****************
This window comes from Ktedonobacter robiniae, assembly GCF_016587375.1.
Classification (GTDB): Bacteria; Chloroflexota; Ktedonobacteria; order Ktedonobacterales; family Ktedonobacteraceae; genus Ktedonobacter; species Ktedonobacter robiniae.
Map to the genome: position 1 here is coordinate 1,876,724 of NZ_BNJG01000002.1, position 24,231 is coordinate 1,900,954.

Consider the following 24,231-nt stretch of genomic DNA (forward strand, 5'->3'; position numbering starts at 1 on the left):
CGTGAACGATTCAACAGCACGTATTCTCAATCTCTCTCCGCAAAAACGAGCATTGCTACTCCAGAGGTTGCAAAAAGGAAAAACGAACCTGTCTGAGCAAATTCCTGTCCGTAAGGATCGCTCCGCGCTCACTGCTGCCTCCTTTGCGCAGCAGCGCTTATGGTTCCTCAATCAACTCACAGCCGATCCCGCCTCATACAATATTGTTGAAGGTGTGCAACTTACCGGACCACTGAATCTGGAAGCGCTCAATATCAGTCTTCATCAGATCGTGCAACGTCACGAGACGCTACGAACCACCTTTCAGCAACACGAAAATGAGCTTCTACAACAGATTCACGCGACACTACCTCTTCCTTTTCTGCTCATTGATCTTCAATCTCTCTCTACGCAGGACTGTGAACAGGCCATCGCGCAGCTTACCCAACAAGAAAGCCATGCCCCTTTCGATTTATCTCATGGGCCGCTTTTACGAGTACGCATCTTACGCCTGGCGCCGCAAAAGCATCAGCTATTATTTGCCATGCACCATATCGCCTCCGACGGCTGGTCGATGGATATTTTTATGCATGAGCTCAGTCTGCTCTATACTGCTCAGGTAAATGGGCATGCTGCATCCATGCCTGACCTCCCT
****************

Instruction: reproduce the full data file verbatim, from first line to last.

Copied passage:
This window comes from Ktedonobacter robiniae, assembly GCF_016587375.1.
Classification (GTDB): Bacteria; Chloroflexota; Ktedonobacteria; order Ktedonobacterales; family Ktedonobacteraceae; genus Ktedonobacter; species Ktedonobacter robiniae.
Map to the genome: position 1 here is coordinate 1,876,724 of NZ_BNJG01000002.1, position 24,231 is coordinate 1,900,954.

Consider the following 24,231-nt stretch of genomic DNA (forward strand, 5'->3'; position numbering starts at 1 on the left):
CGTGAACGATTCAACAGCACGTATTCTCAATCTCTCTCCGCAAAAACGAGCATTGCTACTCCAGAGGTTGCAAAAAGGAAAAACGAACCTGTCTGAGCAAATTCCTGTCCGTAAGGATCGCTCCGCGCTCACTGCTGCCTCCTTTGCGCAGCAGCGCTTATGGTTCCTCAATCAACTCACAGCCGATCCCGCCTCATACAATATTGTTGAAGGTGTGCAACTTACCGGACCACTGAATCTGGAAGCGCTCAATATCAGTCTTCATCAGATCGTGCAACGTCACGAGACGCTACGAACCACCTTTCAGCAACACGAAAATGAGCTTCTACAACAGATTCACGCGACACTACCTCTTCCTTTTCTGCTCATTGATCTTCAATCTCTCTCTACGCAGGACTGTGAACAGGCCATCGCGCAGCTTACCCAACAAGAAAGCCATGCCCCTTTCGATTTATCTCATGGGCCGCTTTTACGAGTACGCATCTTACGCCTGGCGCCGCAAAAGCATCAGCTATTATTTGCCATGCACCATATCGCCTCCGACGGCTGGTCGATGGATATTTTTATGCATGAGCTCAGTCTGCTCTATACTGCTCAGGTAAATGGGCATGCTGCATCCATGCCTGACCTCCCT